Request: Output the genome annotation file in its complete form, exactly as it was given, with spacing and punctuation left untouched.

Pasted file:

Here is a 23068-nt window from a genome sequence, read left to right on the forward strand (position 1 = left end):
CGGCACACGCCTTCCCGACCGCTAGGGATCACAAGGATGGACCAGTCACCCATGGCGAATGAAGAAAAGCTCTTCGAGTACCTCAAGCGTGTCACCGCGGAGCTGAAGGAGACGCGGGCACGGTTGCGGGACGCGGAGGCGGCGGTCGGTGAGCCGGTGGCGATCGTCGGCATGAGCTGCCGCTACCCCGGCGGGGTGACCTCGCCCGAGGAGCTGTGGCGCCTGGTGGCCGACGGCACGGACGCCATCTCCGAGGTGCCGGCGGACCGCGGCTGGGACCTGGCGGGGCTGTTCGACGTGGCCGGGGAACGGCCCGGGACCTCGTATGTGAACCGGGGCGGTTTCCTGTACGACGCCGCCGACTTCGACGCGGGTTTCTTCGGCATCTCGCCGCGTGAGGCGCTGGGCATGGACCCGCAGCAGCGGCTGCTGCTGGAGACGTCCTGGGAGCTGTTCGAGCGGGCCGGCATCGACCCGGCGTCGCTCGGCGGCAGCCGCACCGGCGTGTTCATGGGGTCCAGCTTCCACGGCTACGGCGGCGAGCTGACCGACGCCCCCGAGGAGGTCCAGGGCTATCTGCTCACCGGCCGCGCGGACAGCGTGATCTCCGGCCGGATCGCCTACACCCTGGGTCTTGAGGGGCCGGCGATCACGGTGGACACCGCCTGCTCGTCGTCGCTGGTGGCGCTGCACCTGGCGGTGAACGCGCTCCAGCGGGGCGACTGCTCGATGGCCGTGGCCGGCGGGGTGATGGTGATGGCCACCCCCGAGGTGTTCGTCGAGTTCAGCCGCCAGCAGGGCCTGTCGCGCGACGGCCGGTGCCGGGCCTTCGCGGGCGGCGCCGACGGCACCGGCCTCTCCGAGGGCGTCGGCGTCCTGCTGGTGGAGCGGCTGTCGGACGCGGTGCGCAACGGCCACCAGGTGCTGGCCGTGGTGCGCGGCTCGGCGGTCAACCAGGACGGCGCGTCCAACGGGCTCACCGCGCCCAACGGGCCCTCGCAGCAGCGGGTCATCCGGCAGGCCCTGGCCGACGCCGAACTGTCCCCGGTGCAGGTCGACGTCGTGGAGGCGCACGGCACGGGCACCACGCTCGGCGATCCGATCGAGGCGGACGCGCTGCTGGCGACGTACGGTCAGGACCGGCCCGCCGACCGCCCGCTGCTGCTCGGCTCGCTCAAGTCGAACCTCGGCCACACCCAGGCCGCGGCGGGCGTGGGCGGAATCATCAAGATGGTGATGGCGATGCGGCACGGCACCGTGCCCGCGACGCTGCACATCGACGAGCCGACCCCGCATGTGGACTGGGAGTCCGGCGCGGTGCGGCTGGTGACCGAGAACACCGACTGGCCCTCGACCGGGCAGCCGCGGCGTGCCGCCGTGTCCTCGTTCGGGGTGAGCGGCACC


Here is a 23068-nt window from a genome sequence, read left to right on the forward strand (position 1 = left end):
CGGCACACGCCTTCCCGACCGCTAGGGATCACAAGGATGGACCAGTCACCCATGGCGAATGAAGAAAAGCTCTTCGAGTACCTCAAGCGTGTCACCGCGGAGCTGAAGGAGACGCGGGCACGGTTGCGGGACGCGGAGGCGGCGGTCGGTGAGCCGGTGGCGATCGTCGGCATGAGCTGCCGCTACCCCGGCGGGGTGACCTCGCCCGAGGAGCTGTGGCGCCTGGTGGCCGACGGCACGGACGCCATCTCCGAGGTGCCGGCGGACCGCGGCTGGGACCTGGCGGGGCTGTTCGACGTGGCCGGGGAACGGCCCGGGACCTCGTATGTGAACCGGGGCGGTTTCCTGTACGACGCCGCCGACTTCGACGCGGGTTTCTTCGGCATCTCGCCGCGTGAGGCGCTGGGCATGGACCCGCAGCAGCGGCTGCTGCTGGAGACGTCCTGGGAGCTGTTCGAGCGGGCCGGCATCGACCCGGCGTCGCTCGGCGGCAGCCGCACCGGCGTGTTCATGGGGTCCAGCTTCCACGGCTACGGCGGCGAGCTGACCGACGCCCCCGAGGAGGTCCAGGGCTATCTGCTCACCGGCCGCGCGGACAGCGTGATCTCCGGCCGGATCGCCTACACCCTGGGTCTTGAGGGGCCGGCGATCACGGTGGACACCGCCTGCTCGTCGTCGCTGGTGGCGCTGCACCTGGCGGTGAACGCGCTCCAGCGGGGCGACTGCTCGATGGCCGTGGCCGGCGGGGTGATGGTGATGGCCACCCCCGAGGTGTTCGTCGAGTTCAGCCGCCAGCAGGGCCTGTCGCGCGACGGCCGGTGCCGGGCCTTCGCGGGCGGCGCCGACGGCACCGGCCTCTCCGAGGGCGTCGGCGTCCTGCTGGTGGAGCGGCTGTCGGACGCGGTGCGCAACGGCCACCAGGTGCTGGCCGTGGTGCGCGGCTCGGCGGTCAACCAGGACGGCGCGTCCAACGGGCTCACCGCGCCCAACGGGCCCTCGCAGCAGCGGGTCATCCGGCAGGCCCTGGCCGACGCCGAACTGTCCCCGGTGCAGGTCGACGTCGTGGAGGCGCACGGCACGGGCACCACGCTCGGCGATCCGATCGAGGCGGACGCGCTGCTGGCGACGTACGGTCAGGACCGGCCCGCCGACCGCCCGCTGCTGCTCGGCTCGCTCAAGTCGAACCTCGGCCACACCCAGGCCGCGGCGGGCGTGGGCGGAATCATCAAGATGGTGATGGCGATGCGGCACGGCACCGTGCCCGCGACGCTGCACATCGACGAGCCGACCCCGCATGTGGACTGGGAGTCCGGCGCGGTGCGGCTGGTGACCGAGAACACCGACTGGCCCTCGACCGGGCAGCCGCGGCGTGCCGCCGTGTCCTCGTTCGGGGTGAGCGGCACC